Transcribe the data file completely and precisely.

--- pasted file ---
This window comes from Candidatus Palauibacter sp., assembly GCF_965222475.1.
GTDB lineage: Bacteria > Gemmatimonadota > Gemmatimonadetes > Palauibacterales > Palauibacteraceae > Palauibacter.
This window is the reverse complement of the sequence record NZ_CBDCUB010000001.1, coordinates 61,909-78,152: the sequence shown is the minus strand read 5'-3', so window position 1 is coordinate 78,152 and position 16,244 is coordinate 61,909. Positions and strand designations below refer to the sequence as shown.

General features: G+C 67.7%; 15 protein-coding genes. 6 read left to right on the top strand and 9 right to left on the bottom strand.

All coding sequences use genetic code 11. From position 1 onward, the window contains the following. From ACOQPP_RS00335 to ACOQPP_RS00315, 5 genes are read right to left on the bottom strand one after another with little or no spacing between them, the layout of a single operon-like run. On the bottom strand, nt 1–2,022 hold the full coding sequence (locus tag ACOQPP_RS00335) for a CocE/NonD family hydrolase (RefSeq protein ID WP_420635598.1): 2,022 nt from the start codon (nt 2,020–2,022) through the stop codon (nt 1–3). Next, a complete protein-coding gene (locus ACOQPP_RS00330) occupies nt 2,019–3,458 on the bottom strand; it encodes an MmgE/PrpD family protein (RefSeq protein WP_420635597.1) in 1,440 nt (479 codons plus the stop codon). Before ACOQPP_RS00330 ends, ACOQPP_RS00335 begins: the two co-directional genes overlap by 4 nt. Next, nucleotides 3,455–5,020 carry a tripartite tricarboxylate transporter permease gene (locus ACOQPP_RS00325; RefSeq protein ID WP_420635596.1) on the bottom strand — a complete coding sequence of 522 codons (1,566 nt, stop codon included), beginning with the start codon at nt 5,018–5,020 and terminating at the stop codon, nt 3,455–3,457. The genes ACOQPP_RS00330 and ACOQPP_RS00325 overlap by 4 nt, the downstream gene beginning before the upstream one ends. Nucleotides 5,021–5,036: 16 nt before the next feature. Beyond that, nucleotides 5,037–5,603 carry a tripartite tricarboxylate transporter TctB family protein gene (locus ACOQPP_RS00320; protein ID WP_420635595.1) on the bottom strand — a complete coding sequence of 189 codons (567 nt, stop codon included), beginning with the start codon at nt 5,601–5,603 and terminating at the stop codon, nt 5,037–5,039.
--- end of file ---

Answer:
This window comes from Candidatus Palauibacter sp., assembly GCF_965222475.1.
GTDB lineage: Bacteria > Gemmatimonadota > Gemmatimonadetes > Palauibacterales > Palauibacteraceae > Palauibacter.
This window is the reverse complement of the sequence record NZ_CBDCUB010000001.1, coordinates 61,909-78,152: the sequence shown is the minus strand read 5'-3', so window position 1 is coordinate 78,152 and position 16,244 is coordinate 61,909. Positions and strand designations below refer to the sequence as shown.

General features: G+C 67.7%; 15 protein-coding genes. 6 read left to right on the top strand and 9 right to left on the bottom strand.

All coding sequences use genetic code 11. From position 1 onward, the window contains the following. From ACOQPP_RS00335 to ACOQPP_RS00315, 5 genes are read right to left on the bottom strand one after another with little or no spacing between them, the layout of a single operon-like run. On the bottom strand, nt 1–2,022 hold the full coding sequence (locus tag ACOQPP_RS00335) for a CocE/NonD family hydrolase (RefSeq protein ID WP_420635598.1): 2,022 nt from the start codon (nt 2,020–2,022) through the stop codon (nt 1–3). Next, a complete protein-coding gene (locus ACOQPP_RS00330) occupies nt 2,019–3,458 on the bottom strand; it encodes an MmgE/PrpD family protein (RefSeq protein WP_420635597.1) in 1,440 nt (479 codons plus the stop codon). Before ACOQPP_RS00330 ends, ACOQPP_RS00335 begins: the two co-directional genes overlap by 4 nt. Next, nucleotides 3,455–5,020 carry a tripartite tricarboxylate transporter permease gene (locus ACOQPP_RS00325; RefSeq protein ID WP_420635596.1) on the bottom strand — a complete coding sequence of 522 codons (1,566 nt, stop codon included), beginning with the start codon at nt 5,018–5,020 and terminating at the stop codon, nt 3,455–3,457. The genes ACOQPP_RS00330 and ACOQPP_RS00325 overlap by 4 nt, the downstream gene beginning before the upstream one ends. Nucleotides 5,021–5,036: 16 nt before the next feature. Beyond that, nucleotides 5,037–5,603 carry a tripartite tricarboxylate transporter TctB family protein gene (locus ACOQPP_RS00320; protein ID WP_420635595.1) on the bottom strand — a complete coding sequence of 189 codons (567 nt, stop codon included), beginning with the start codon at nt 5,601–5,603 and terminating at the stop codon, nt 5,037–5,039.